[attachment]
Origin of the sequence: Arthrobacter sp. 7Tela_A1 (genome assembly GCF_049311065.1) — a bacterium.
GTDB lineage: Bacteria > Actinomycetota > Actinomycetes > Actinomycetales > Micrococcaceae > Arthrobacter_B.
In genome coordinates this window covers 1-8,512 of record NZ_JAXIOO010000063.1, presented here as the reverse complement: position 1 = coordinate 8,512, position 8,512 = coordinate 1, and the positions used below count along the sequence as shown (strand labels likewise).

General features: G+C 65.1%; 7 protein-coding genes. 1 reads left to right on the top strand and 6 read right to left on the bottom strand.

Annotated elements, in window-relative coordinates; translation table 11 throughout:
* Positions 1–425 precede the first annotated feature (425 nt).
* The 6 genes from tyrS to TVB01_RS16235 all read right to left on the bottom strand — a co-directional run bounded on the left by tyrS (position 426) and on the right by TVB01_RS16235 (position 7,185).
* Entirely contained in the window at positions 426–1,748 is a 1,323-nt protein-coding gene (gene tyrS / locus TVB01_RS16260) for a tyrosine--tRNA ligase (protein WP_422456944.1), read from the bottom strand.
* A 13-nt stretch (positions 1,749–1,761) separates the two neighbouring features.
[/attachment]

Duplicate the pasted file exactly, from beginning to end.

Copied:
Origin of the sequence: Arthrobacter sp. 7Tela_A1 (genome assembly GCF_049311065.1) — a bacterium.
GTDB lineage: Bacteria > Actinomycetota > Actinomycetes > Actinomycetales > Micrococcaceae > Arthrobacter_B.
In genome coordinates this window covers 1-8,512 of record NZ_JAXIOO010000063.1, presented here as the reverse complement: position 1 = coordinate 8,512, position 8,512 = coordinate 1, and the positions used below count along the sequence as shown (strand labels likewise).

General features: G+C 65.1%; 7 protein-coding genes. 1 reads left to right on the top strand and 6 read right to left on the bottom strand.

Annotated elements, in window-relative coordinates; translation table 11 throughout:
* Positions 1–425 precede the first annotated feature (425 nt).
* The 6 genes from tyrS to TVB01_RS16235 all read right to left on the bottom strand — a co-directional run bounded on the left by tyrS (position 426) and on the right by TVB01_RS16235 (position 7,185).
* Entirely contained in the window at positions 426–1,748 is a 1,323-nt protein-coding gene (gene tyrS / locus TVB01_RS16260) for a tyrosine--tRNA ligase (protein WP_422456944.1), read from the bottom strand.
* A 13-nt stretch (positions 1,749–1,761) separates the two neighbouring features.